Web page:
Health Problems Associated With High Blood Pressure – High blood pressure or hypertension is a common condition that affects many individuals during their adulthood. Patients can live with high blood pressure for several years without showing any obvious symptoms. However, individuals with high blood pressure who do not experience the most common symptoms can cause significant damage to the heart and blood vessels over time. If left untreated, high blood pressure can increase a patient’s risk of developing more serious health conditions or events, especially heart attack and stroke. According to the Mayo Clinic, “high blood pressure generally develops over many years and eventually affects almost everyone.” However, high blood pressure can be easily detected by a doctor and controlled with prescription drugs and/or positive lifestyle changes such as a better or moderate diet. regular exercise.
It is a condition that usually develops over many years. In hypertensive patients, the prolonged pressure of the blood flow against the artery walls is so excessive that it can contribute to heart disease or other heart health problems. A person’s blood pressure is known by the amount of blood pumped by the heart, and also by the degree of resistance shown by the arteries to blood flow. Therefore, when the heart pumps more blood, the arteries become narrower, increasing resistance and thus increasing the individual’s blood pressure.
Health Problems Associated With High Blood Pressure
Often it is a “silent” condition, many hypertensive patients do not experience any noticeable symptoms. In addition, “it can take years or even decades to reach a level severe enough for symptoms to be seen.” Some of the more aggressive symptoms of high blood pressure are nosebleeds, shortness of breath, chest pain, high fever, blurred vision. /impaired vision, palpitations, headache, blood in the urine, nausea, vomiting and dizziness. The problem is that these symptoms are commonly referred to as symptoms of various health problems. However, it is important that individuals experiencing any of these symptoms seek medical attention. These symptoms may actually be symptoms of advanced hypertension or indications that it has progressed to an acute or fatal stage.
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Unbeknownst to many, there are actually two different types of high blood pressure. And each type has its own cause.
Primary hypertension or essential hypertension develops over many years, sometimes even decades. It is almost impossible to determine the exact cause of primary hypertension because there are several factors that can contribute to it. Many patients are genetically predisposed to develop primary hypertension due to inherited gene mutations or abnormalities. In addition, physical changes in the body, such as changes in kidney function due to age or unhealthy weight fluctuations, can cause blood pressure to rise. Additionally, environmental factors such as insufficient exercise and poor dietary habits can cause patients to be overweight or obese, potentially increasing the risk of hypertension. By the way, primary hypertension is the most common form of high blood pressure.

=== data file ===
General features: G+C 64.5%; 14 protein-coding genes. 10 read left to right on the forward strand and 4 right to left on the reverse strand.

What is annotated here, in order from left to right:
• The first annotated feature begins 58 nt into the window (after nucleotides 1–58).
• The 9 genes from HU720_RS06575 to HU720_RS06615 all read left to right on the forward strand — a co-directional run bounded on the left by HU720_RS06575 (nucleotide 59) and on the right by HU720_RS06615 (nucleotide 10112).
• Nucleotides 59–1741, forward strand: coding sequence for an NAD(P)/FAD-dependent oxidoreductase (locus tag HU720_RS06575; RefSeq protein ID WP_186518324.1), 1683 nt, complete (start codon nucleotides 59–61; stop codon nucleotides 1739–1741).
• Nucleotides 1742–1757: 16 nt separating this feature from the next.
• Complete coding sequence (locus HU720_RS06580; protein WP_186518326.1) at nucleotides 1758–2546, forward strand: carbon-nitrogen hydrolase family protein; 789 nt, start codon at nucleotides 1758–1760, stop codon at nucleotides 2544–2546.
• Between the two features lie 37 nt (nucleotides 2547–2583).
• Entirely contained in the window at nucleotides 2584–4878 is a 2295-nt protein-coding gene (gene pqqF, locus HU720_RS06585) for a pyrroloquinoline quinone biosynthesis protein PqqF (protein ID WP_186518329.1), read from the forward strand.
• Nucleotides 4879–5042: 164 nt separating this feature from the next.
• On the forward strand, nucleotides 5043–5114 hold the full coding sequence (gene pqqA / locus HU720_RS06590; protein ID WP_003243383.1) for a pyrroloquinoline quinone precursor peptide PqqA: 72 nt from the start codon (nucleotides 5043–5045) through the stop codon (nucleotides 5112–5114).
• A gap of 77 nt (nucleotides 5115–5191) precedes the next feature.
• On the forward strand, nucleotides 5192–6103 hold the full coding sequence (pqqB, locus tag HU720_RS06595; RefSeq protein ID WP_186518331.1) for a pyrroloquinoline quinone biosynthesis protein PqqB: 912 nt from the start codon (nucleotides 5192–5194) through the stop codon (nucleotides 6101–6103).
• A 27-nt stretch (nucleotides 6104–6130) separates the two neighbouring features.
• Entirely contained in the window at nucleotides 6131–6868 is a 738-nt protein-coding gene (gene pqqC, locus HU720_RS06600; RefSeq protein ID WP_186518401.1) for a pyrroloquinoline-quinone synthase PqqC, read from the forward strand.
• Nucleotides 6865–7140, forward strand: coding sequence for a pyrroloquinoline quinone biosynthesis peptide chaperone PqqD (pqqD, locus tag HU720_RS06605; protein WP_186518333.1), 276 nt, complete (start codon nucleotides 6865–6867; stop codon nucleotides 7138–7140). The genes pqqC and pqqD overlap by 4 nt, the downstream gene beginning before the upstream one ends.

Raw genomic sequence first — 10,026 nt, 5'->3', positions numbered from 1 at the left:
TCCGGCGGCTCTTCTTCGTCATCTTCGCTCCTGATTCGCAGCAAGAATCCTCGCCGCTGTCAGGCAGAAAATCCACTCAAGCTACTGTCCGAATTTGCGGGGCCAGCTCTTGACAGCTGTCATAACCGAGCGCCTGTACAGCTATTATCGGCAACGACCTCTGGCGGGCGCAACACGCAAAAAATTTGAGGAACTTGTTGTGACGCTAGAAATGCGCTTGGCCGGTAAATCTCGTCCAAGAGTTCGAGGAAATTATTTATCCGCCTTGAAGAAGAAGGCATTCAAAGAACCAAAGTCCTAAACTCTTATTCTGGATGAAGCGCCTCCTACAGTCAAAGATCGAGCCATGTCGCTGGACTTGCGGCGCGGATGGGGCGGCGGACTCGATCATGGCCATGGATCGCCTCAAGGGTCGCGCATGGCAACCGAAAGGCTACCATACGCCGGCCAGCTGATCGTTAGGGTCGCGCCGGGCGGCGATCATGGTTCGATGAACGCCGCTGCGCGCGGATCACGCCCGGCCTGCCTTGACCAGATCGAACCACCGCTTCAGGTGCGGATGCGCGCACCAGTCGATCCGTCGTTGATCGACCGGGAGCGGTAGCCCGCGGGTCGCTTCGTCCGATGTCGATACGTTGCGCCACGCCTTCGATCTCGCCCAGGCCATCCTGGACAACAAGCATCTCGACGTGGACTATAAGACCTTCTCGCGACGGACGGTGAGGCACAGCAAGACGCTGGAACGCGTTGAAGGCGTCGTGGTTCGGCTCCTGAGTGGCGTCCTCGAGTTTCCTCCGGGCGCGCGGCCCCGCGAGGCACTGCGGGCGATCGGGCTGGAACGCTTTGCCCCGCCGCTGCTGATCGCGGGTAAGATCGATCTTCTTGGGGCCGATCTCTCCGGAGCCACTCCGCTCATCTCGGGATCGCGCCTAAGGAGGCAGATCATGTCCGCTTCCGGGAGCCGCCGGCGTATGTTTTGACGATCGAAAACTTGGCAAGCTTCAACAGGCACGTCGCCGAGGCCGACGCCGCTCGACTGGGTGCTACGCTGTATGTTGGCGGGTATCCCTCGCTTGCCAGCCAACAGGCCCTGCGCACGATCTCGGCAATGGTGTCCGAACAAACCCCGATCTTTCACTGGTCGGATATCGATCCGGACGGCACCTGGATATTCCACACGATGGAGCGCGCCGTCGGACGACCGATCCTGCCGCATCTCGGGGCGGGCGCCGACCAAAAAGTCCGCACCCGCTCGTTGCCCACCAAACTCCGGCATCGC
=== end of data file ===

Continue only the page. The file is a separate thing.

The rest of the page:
In contrast, secondary hypertension usually occurs quickly, is likely to be more critical, and results in higher blood pressure than primary hypertension. Although not as common as primary hypertension, this type of hypertension is caused by other health problems such as adrenal tumors, congenital heart defects, chronic alcohol use/abuse, kidney disease, illegal drug use, thyroid problems, side effects of medications, obstructive sleep. apnea etc.
Patients at risk of developing hypertension can start taking steps today to lower their risk levels to help avoid high blood pressure and the health problems that usually accompany it, especially damage to the arteries, brain and heart. An easy way is to introduce more nutritious foods into your diet. Individuals are encouraged to work toward integrating ten types of fruits and vegetables, especially heart-healthy green vegetables, into their daily diet. In addition, it is highly recommended to limit red meat and sugar-sweetened foods. To reduce the risk of hypertension, overweight and obese patients are encouraged to set achievable weight loss goals that fit easily and comfortably into their daily routine.